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MapReduce in the browser helps collaborative supercomputing

Recently a number of different developers have proposed techniques for running MapReduce directly in the browser to significantly lower the barrier for swarm computing.

Collaborative MapReduce in the browser lowers the barriers for collaborative supercomputing.

The idea of enrolling a large audience of people to donate computer time to worthwhile computing projects achieved widespread fame when UC Berkeley rolled out the SETI@home project in 1999 to search of extraterrestrial intelligence. Recently a number of different developers have proposed techniques for running MapReduce directly in the browser to significantly lower the barrier for swarm computing.

Since the initial release of SETI@home, millions of consumers have donated spare CPU time on their computers and in the process have created what has been claimed to be the largest computer on the planet. A more general purpose version called the Berkeley Open Infrastructure for Network Computing (BOINC) has been created for virtually any kind of computation including searching for the cure for cancer, creating better climate models, looking for gravitational waves, and providing clean energy. Almost 4 million computers have participated in BOINC, enabling over 1.5 PetaFLOPS of performance, compared to 500 TeraFLOPS for Blue Gene, the largest supercomputer in the world. Meanwhile, MapReduce has been getting a lot of attention since it was first publicly announced by Google in 2004. As noted earlier in an article on SearchSOA, MapReduce is useful in three categories of applications: Text tokenization, indexing, and search; Creation of other kinds of data structures (e.g., graphs); and, Data mining and machine learning. Data processing requiring massive parallel processing is ideally suited for capabilities of MapReduce.

MapReduce creates a framework for mapping a computation to run across thousands of low-cost PCs, and then reducing, or reassembling the individual computations into a final answer. Although Google has not publicly disclosed its own implementation, it has gained widespread attention in the development community with a variety of open source implementations including Hadoop, GridGain, Skynet, and Disco. At the same time, both Greenplum and Aster Data Systems have released commercial versions.

Recently at least two approaches have been discussed for enabling MapReduce applications to be run across browsers using JavaScript. These approaches help lower the barriers for enrolling new users in a particular computation while using MapReduce to simplify the programming model required to execute the computation.

Sean McCullough was the first to mention the general concept in January. He describes a basic technique to write programs in the MapReduce style, but does not elaborate on how to distribute and reassemble a computation across a group of machines.

In March, Ilya Grigorik elaborated on a more comprehensive approach for creating a distributed computing application using MapReduce running across JavaScript browsers. He noted, "It just so happens that there are more JavaScript processors around the world (every browser can run it) than for any other language out there - a perfect data processing platform." With a low barrier to entry, he believes it would be possible to enroll millions of users to solve a whole class of problems previously unachievable.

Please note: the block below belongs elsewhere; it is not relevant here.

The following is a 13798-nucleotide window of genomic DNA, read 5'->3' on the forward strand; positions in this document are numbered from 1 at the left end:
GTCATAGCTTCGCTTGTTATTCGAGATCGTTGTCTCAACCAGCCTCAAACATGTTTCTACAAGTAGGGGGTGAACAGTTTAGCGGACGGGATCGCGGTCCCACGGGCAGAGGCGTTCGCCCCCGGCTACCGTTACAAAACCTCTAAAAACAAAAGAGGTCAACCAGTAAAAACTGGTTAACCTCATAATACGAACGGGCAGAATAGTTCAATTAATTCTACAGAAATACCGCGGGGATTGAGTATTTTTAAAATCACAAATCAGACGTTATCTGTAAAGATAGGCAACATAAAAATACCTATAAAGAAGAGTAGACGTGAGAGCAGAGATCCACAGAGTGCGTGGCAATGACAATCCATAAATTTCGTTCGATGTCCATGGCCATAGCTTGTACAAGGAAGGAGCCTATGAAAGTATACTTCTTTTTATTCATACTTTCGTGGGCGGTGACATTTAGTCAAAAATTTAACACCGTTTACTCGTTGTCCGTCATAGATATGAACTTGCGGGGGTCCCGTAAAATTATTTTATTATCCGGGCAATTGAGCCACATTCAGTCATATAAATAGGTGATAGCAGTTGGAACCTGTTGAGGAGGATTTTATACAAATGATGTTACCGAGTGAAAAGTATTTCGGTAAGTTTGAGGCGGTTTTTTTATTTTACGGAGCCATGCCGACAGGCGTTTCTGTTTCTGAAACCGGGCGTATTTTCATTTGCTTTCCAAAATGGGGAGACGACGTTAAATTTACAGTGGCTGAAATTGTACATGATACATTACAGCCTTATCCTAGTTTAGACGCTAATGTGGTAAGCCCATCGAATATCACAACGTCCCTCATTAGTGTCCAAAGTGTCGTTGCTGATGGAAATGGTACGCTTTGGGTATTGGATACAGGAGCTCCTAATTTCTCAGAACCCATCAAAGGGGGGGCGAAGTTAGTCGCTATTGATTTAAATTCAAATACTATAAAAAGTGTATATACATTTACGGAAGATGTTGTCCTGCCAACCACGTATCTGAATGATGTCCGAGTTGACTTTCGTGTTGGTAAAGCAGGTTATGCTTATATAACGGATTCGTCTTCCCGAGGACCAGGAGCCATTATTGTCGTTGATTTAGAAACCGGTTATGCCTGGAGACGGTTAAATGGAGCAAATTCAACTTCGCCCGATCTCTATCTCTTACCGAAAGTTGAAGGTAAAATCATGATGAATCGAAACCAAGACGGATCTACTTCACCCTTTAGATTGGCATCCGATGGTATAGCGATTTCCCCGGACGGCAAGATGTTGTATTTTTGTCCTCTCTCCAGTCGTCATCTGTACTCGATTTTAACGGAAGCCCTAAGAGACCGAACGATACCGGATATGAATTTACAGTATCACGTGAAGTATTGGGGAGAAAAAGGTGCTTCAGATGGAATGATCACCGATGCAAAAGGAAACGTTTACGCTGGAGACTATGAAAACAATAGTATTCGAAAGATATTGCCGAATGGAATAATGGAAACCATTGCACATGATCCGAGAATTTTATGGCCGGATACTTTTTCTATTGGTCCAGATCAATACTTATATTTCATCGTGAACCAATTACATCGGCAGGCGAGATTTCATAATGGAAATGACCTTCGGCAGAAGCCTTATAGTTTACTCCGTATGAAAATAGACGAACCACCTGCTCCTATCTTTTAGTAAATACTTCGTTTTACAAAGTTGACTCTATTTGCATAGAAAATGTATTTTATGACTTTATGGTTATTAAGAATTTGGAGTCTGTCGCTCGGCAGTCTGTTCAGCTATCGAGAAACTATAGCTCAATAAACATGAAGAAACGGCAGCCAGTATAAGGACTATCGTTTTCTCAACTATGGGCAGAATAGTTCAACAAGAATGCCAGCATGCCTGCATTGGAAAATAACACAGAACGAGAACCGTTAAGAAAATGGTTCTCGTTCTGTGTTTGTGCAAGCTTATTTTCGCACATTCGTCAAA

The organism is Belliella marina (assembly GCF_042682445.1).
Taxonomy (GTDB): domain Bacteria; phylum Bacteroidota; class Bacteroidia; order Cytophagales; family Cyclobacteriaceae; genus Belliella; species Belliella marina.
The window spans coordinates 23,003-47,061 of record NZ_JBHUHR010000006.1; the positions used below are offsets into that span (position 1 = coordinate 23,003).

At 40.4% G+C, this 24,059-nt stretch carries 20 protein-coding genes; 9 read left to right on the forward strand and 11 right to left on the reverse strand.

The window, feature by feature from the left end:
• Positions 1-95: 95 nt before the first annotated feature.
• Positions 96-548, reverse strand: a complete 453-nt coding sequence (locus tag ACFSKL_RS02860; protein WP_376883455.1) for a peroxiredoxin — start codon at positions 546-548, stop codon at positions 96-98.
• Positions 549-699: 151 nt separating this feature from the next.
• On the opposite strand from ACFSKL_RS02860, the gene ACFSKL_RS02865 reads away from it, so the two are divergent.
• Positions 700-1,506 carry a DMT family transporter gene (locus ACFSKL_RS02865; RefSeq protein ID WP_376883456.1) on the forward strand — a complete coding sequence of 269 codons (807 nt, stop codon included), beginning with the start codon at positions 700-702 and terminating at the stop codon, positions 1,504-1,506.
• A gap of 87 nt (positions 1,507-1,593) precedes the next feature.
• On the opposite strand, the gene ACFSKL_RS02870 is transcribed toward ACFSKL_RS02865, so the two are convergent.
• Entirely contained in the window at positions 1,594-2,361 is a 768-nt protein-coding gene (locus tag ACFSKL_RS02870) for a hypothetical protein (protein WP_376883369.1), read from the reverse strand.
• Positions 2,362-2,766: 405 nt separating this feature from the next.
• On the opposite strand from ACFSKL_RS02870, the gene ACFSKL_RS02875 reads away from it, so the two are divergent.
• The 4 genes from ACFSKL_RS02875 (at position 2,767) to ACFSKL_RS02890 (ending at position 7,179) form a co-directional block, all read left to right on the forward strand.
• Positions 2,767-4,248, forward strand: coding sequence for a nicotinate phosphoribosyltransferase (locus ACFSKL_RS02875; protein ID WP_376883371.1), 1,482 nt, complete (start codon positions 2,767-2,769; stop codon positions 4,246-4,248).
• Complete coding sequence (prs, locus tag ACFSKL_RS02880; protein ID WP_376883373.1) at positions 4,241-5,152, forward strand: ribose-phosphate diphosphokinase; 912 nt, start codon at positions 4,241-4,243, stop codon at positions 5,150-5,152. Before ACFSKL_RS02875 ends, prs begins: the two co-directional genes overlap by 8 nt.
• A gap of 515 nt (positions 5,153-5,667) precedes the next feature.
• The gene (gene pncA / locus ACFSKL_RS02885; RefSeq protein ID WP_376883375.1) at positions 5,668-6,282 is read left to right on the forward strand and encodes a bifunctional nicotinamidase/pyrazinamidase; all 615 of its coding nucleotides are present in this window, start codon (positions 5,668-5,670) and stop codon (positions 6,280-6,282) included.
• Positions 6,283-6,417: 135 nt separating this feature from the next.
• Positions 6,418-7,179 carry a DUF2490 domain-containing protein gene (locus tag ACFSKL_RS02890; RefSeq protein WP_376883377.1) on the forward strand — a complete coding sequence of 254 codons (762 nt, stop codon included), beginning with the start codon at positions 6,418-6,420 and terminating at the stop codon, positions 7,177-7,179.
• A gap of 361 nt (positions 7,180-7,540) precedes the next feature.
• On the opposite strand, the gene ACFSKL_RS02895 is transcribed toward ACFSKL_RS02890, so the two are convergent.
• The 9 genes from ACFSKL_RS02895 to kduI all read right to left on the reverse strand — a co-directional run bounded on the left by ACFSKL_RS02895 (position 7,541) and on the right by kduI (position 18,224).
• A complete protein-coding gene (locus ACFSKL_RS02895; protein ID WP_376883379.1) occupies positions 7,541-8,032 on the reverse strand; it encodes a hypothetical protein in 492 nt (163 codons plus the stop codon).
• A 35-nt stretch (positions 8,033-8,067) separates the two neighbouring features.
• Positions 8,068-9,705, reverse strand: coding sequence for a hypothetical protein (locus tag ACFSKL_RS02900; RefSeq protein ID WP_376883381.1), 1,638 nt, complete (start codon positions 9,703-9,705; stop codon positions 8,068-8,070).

Although the technique has considerable promises, it also faces numerous challenges around security, economics and speed, McCullough later wrote. Workers could intentionally poison the jobs if they have an incentive to. How do you know if you can trust a worker? In the case of SETI@home, some individuals gamed the system so they could rank higher and gain more status in the quest for extraterrestrials.

McCullough also points out that the large data sets in a MapReduce operation will cost significant amounts of money to move back and forth across the Internet, and even if the bandwidth costs are not an issue, the run times will be adversely affected by the delays over the Internet. He notes, "So until someone does a lot of legwork to sort out the basic m/r infrastructure and then tackles the additional problems introduced by running on an open, slow, expensive network connection, the JavaScript MapReduce over HTTP idea is just a (admittedly fun) toy."

In a later post, Grigorik noted that the subject of performance and scalability generated a lot of conversation. There are concerns that the job servers are a single point of failure, and the non-stateful nature of HTTP introduces the need for a storage layer. However, he believes that many of these problems have already been addressed in the P2P community with protocols such as BitTorrent and Distributed Hash Tables.

Others are concerned about the speed of JavaScript. But Grigorik notes that the extremely low barrier to entry and wide availability of browsers will enable the dawn of Swarm Computing in which ad-hoc swarms of computers can descend on a problem and contribute thousands of CPU hours in a matter of minutes, and then vanish a few seconds later.

A number of vendors such as 80Legs and PluraProcessing are starting to commercialize massive distributed computing models to provide a low cost computing model, although not using MapReduce or JavaScript. PluraProcessing has developed a distributed computing code that game developers can incorporate into Java-based games. It prays developers $2.60 for each full month of CPU time provided. Organizations can lease out this power for about one/tenth the cost of traditional cloud based services, or grid compute hardware.

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